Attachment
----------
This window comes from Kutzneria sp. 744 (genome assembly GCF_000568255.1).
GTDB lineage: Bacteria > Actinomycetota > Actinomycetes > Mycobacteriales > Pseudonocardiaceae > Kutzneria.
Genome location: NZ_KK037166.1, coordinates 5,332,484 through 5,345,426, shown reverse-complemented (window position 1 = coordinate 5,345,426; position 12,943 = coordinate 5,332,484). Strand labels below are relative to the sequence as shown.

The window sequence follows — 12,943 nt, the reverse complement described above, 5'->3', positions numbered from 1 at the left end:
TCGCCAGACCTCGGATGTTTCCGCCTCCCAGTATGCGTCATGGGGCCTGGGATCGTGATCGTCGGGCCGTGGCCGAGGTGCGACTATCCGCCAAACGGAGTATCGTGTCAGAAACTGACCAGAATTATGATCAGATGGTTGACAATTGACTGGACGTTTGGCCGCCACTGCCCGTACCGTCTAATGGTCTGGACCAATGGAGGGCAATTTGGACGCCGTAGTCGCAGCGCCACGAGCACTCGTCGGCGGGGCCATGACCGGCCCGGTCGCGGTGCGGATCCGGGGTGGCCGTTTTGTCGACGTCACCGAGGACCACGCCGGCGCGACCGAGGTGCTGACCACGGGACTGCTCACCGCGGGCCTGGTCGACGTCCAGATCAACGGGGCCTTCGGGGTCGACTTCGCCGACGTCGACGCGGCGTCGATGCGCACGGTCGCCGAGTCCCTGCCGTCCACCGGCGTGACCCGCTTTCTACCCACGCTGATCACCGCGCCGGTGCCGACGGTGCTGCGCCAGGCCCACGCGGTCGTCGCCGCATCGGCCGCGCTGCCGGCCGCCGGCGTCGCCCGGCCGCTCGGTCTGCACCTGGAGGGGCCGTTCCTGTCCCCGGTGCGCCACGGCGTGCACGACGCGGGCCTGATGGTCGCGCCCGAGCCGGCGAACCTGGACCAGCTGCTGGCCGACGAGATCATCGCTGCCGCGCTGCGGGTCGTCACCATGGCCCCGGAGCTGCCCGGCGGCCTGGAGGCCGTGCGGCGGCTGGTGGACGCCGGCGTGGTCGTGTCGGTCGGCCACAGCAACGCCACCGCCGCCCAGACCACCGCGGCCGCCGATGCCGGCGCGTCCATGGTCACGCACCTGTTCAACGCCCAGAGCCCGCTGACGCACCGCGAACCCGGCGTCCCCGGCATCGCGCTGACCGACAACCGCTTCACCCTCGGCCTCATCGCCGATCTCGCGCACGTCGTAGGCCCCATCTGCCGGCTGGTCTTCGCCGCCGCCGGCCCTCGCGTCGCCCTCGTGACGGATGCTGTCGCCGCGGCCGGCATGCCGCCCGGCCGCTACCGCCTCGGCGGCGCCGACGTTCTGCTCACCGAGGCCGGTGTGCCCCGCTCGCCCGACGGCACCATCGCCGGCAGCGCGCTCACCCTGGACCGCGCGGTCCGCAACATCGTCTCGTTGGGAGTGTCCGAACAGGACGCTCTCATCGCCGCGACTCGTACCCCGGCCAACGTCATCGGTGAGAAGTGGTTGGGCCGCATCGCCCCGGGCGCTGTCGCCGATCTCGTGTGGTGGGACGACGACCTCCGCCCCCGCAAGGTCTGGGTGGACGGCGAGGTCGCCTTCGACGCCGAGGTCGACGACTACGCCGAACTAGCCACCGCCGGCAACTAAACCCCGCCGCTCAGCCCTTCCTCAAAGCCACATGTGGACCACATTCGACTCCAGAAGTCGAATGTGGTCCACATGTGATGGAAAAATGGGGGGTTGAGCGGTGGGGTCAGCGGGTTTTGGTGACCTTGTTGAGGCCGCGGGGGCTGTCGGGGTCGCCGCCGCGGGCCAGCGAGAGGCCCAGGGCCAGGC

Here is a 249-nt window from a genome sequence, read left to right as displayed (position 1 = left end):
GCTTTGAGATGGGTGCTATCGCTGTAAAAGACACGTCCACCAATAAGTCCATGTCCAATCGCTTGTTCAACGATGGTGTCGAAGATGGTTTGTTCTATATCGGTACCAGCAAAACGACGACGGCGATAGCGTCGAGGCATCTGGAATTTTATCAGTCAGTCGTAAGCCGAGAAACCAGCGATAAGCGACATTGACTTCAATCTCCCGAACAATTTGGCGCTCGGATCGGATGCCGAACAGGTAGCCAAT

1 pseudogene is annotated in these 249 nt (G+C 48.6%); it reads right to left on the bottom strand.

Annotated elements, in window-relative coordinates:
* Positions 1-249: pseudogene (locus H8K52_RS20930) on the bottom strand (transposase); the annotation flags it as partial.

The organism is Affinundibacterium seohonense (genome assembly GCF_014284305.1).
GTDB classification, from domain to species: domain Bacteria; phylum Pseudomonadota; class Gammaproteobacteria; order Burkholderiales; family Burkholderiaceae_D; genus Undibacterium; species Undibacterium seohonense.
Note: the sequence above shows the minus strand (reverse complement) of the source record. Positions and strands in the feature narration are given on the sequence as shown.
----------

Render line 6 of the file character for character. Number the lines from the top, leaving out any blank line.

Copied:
Here is a 249-nt window from a genome sequence, read left to right as displayed (position 1 = left end):